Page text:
Computer-based electronics are, of course, not new to the medical field. We have seen the wonders of advanced imaging technologies like MRI and CAT scan and newer methods that open up vistas for diagnosis and treatment. We are witnessing forward strides in robotic surgery. The list goes on. As specialists coming to this field from the embedded computing arena, we find the medical field of applications particularly exciting because it combines many aspects of control, sensing and advanced intelligence in the same devices. We also know that what may seem prohibitively expensive today will soon become much less so.

Today, for example, a dentist can afford a digital X-Ray system, but the price for one that could be used in a clinic for routinely taking images of bones, muscles, etc., would cost in the multiple hundreds of thousands of dollars, primarily due to the cost of the image sensor arrays. However, as applications for imaging expand and the demand for the underlying sensor technology increases, these devices are being manufactured in greater volume, the expertise at fabricating them is increasing and costs will come down. The ability to have what used to be normal X-Ray images on transparencies that a doctor would put on a light panel and examine, and perhaps call a colleague into the room for another opinion, will soon be multiplied. Soon that same doctor will be able to email the image to a remote specialist and consult over the Internet. Multiply this one example by all the diagnostic and clinical information that will eventually be available in digital form, and the possibilities appear limitless.

The additional promise of embedded intelligence to this field is that it is possible to embed not only compact electronics but also certain aspects of medical expertise that extend and enhance the ability of the qualified MD to apply his or her knowledge and experience. Not only can lower-level medical technicians apply these devices for a “green light” or “alert” reading that would require the attention of a physician; they are often also applicable in the home for use by the patient. This will translate not only into the broader application of medical knowledge, but also into the ability to recognize impending danger signs and being able to intervene much quicker—which really means it will translate into the ability to save lives and prolong the quality of life. That quality of life will be further enhanced by enabling elderly patients to stay longer in their own homes due to network-connected monitoring devices.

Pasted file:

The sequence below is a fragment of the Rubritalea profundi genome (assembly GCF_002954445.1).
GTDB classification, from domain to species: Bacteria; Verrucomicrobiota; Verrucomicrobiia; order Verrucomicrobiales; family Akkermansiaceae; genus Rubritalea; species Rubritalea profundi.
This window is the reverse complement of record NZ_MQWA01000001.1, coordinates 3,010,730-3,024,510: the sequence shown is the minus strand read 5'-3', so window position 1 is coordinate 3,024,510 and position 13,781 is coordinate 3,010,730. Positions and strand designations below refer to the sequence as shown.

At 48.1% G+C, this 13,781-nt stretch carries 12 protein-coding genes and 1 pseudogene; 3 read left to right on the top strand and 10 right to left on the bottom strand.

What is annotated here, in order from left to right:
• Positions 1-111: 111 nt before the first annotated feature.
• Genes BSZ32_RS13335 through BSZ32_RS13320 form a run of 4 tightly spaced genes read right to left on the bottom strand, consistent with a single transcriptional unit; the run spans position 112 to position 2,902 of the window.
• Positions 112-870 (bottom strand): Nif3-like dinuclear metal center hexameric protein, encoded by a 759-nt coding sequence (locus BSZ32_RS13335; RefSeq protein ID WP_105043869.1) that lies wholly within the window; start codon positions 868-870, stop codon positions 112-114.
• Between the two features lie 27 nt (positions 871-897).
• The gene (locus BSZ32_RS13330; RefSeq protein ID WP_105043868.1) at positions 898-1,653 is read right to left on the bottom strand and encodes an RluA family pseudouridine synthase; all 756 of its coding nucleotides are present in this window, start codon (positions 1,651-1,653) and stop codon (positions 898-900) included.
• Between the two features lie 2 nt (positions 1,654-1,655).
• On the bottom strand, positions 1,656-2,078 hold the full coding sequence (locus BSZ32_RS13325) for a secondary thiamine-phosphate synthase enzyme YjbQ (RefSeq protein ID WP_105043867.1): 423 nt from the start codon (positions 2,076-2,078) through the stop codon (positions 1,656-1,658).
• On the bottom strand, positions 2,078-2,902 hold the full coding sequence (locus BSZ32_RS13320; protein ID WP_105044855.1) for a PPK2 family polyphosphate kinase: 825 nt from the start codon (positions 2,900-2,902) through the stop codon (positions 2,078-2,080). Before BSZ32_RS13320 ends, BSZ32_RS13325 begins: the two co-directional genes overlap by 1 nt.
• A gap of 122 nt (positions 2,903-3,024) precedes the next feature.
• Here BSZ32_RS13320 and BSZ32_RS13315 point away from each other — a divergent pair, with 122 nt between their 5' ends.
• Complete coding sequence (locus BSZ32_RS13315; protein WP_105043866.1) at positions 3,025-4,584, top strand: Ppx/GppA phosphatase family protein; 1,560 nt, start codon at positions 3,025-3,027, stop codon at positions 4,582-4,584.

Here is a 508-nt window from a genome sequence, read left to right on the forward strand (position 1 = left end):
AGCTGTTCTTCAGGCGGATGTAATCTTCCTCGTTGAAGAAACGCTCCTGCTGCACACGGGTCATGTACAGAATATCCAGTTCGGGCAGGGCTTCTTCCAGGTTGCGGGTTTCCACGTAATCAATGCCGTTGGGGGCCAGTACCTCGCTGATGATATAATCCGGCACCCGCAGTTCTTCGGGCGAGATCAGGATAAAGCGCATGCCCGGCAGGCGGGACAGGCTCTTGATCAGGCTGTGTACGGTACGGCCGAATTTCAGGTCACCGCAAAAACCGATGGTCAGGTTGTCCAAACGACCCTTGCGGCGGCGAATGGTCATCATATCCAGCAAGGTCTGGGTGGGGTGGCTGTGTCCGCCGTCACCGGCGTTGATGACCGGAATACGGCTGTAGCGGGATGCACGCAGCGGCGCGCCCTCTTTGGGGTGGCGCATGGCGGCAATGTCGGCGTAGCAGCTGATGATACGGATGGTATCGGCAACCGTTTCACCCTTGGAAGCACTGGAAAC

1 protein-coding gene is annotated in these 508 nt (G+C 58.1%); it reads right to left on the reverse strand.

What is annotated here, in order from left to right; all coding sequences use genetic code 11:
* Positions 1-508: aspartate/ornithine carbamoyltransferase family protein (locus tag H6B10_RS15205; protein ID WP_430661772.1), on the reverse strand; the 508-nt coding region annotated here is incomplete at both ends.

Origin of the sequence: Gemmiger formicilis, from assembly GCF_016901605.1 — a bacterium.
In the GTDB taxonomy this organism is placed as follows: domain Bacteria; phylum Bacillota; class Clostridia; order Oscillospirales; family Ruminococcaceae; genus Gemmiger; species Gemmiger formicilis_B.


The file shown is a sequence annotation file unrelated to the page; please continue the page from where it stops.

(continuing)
This ability to capture data on a daily or routine basis as opposed to the need to make appointments and go to a medical facility for the procedure has huge advantages. First, it can be evaluated at one level on the device, which can signal alerts if needed. However, it is also then available for further analysis and consultation. It will further be preserved in a patient’s electronic medical records once that system has become better established. This, of course, comes with myriad security and privacy issues. And all this depends on device connectivity and the compatibility of data. There are currently major efforts underway to be able to establish and certify the interoperability of medical devices and their data.

The latter, making the devices interoperable, is one of the important topics we will be exploring here—along with the design considerations, both hardware and software, certification hurdles, and the almost endless possibilities for the use of embedded computer intelligence to improve and expand health care.

We think these pages will bring a fresh look to the subject given our extensive experience in the world of embedded systems. Contributions from leading players in the medical arena along with those of experts in semiconductor and digital technology will make every issue of MEDS an exciting and stimulating read. It is often that through such cross-discipline dialog that brand new ideas and innovations arise. We are intending that MEDS will be one of those places and invite our readers to comment and offer insight so that we all—along with the public in need of ever better health care—can benefit from the exchange.